Breast Cancer 101

Male Breast Cancer and Gynecomastia

Breast Cancer 101 Rare Breast Cancer Types Male Breast Cancer and Gynecomastia

Male breast cancer is much less common than breast cancer in females. The literature suggests that for every male who are diagnosed with breast cancer, there will be approximately 100 females diagnosed with breast cancer.

Because of the rarity of male breast cancer, routine screening mammograms are not recommended for males at any age. Diagnosis of breast cancer in males is almost exclusively centered on the evaluation of lumps in the breast. Since there are multiple causes of male breast lumps (most of which are benign), it is important that both physicians and patients have a clear understanding of the significance of lumps or new symptoms, such as nipple discharge or pain in the male breast.

Male breast lumps

Teens: The significance of a male breast lump is in large part related to a patient’s age. Breast lumps are common in teenage / adolescent males. The lumps are almost always due to hormonal changes, and for the most part they go away on their own. These breast lumps are referred to as gynecomastia.

Most of these lumps are followed by a pediatrician. If the lump has unusual physical characteristics, if it becomes a cosmetic problem, or there are concerns from the parents or patient, these patients are often referred to a breast surgeon. In select cases, surgical removal of the lump is appropriate. In most cases, however, the lump will slowly resolve on its own. Although testicular tumors are unusual in this age group, we always perform a testicular examination for these patients (see next section).

20-40 age group: Breast lumps in the 20-40 year-old age group of males are also usually benign in our experience, but testicular cancer is a major issue of concern, since the peak incidence of testicular cancer is in the 20-40 year-old age group. Of note, testicular cancers can produce chemicals that cause breast enlargement. Thus, in situations in which males in this age group present with lumps in one or both breasts, we pay particular attention to the possibility of a testicular cancer.

A testicular examination is performed by the physician. If any abnormalities are found, we do an ultrasound of the testicles. If the testicular examination is unremarkable, then we order blood tests to evaluate the possibility of a hidden or occult testicular cancer (we currently order a beta-HCG and an alpha-feto protein test). If these tests are all negative, the patient is advised to do a regular testicular and breast examination and to report any changes.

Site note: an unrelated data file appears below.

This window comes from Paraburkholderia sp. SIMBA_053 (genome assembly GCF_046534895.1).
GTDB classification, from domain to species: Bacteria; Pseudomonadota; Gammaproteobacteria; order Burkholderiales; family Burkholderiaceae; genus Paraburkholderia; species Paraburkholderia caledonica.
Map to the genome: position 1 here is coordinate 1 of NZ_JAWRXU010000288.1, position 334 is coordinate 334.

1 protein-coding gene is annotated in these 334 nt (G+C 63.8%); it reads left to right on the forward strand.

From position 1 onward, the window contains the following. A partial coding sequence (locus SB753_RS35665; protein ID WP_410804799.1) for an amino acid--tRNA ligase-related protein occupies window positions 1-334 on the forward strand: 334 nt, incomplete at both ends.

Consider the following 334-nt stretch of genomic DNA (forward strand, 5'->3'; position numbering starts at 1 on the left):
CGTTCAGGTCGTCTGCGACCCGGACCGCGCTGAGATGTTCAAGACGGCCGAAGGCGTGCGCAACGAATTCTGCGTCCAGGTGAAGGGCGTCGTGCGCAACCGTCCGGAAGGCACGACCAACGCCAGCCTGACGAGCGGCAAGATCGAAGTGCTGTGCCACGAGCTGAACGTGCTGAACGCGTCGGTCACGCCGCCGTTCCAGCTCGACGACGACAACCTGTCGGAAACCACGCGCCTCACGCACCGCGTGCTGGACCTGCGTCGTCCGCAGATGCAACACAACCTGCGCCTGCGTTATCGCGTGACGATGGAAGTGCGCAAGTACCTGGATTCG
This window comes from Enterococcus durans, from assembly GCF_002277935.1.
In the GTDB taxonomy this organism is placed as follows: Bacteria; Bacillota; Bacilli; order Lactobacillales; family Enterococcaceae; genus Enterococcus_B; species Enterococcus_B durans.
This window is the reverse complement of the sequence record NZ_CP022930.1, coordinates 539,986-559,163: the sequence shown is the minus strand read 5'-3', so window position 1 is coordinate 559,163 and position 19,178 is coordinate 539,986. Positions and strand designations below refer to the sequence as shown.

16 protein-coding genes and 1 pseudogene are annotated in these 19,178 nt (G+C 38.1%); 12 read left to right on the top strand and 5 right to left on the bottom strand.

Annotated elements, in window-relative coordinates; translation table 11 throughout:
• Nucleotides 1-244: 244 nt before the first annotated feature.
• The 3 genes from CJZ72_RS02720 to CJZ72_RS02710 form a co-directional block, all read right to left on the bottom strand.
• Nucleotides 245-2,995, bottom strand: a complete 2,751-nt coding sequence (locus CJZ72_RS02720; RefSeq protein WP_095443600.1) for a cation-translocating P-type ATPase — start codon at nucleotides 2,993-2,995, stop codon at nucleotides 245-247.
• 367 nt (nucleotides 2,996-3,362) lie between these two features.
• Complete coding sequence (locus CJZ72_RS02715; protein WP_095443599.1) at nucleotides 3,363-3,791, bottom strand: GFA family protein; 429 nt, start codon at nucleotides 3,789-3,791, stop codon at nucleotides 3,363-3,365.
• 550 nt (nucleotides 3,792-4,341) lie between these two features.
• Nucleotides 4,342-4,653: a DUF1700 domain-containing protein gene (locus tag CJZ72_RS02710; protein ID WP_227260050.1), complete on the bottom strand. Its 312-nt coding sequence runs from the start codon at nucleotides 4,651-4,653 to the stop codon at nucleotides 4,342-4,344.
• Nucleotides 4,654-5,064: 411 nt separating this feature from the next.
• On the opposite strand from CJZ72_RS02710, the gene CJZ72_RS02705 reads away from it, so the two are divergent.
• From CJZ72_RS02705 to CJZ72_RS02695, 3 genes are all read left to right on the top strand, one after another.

If the testicular examination is normal, we next evaluate the breast lump. Most cases of breast lumps in this age group are due to either medication (see list below) or the actual cause is unknown. We have not seen or heard of a single case of male breast cancer in this age group. However, we recognize that a breast cancer is still a possibility.

Fortunately, most cases of gynecomastia in this age group present as a flat, rubbery, smooth, central breast mass. Male breast cancers are typically hard and irregular in shape and sometimes tender. If we have any doubts about the diagnosis, we do a mammogram and a core needle biopsy.

Even in the case of a benign biopsy, we continue to follow these patients for at least one year. In situations where a medication associated with gynecomastia is identified, we work with the referring doctor in an attempt to identify alternative medications. Young males taking body-building products who develop gynecomastia are being seen with increased frequency. In most cases, the breast enlargement resolves when the medications are stopped.

In cases of benign gynecomastia, we simply follow the patient and reassure him that in most cases the tenderness will go away, and in many cases the lump will become less obvious. In cases where there are either cosmetic concerns or the lump is bothersome, we remove the enlarged breast tissue. In a vast majority of cases, the patient can anticipate an excellent cosmetic result.

Over-40 years of age: Since breast cancer is most commonly detected in men between 60 and 70 years of age, we are concerned about any unexplained male lumps that occur after the age of 40. In general, the evaluation of patients in this age group is similar to the 20-40 age group.

However, in the over-40 age group, medications (see list below) are more often the cause of breast enlargement. Also, cancer is much more common in the over 40 age group. For this reason, in addition to the standard evaluation, these patients almost always receive a diagnostic mammogram and some form of biopsy. If a benign diagnosis can be established, the patient is followed conservatively. If the diagnosis is cancer, a standard mastectomy is usually performed.

Digital mammogram and male breast cancer:

Male Breast Cancer

Medications that can cause gynecomastia:

  • Steroids, such as prednisone or hexadrol. Also body-building anabolic steroids and food supplements containing steroid compounds.
  • Anti-ulcer medications (such as cimetidine).
  • Medications used to treat epilepsy (such as phenytoin [Dilantin]).
  • Digitalis and other cardiac medications.
  • Anticancer medications (alkylating agents).
  • Anti-androgen drugs (such as flutamide, finasteride, cyproterone, spironolactone).
  • Anti-anxiety and antidepressant medications (such as diazepam, (Valium) and tricyclic antidepressants).


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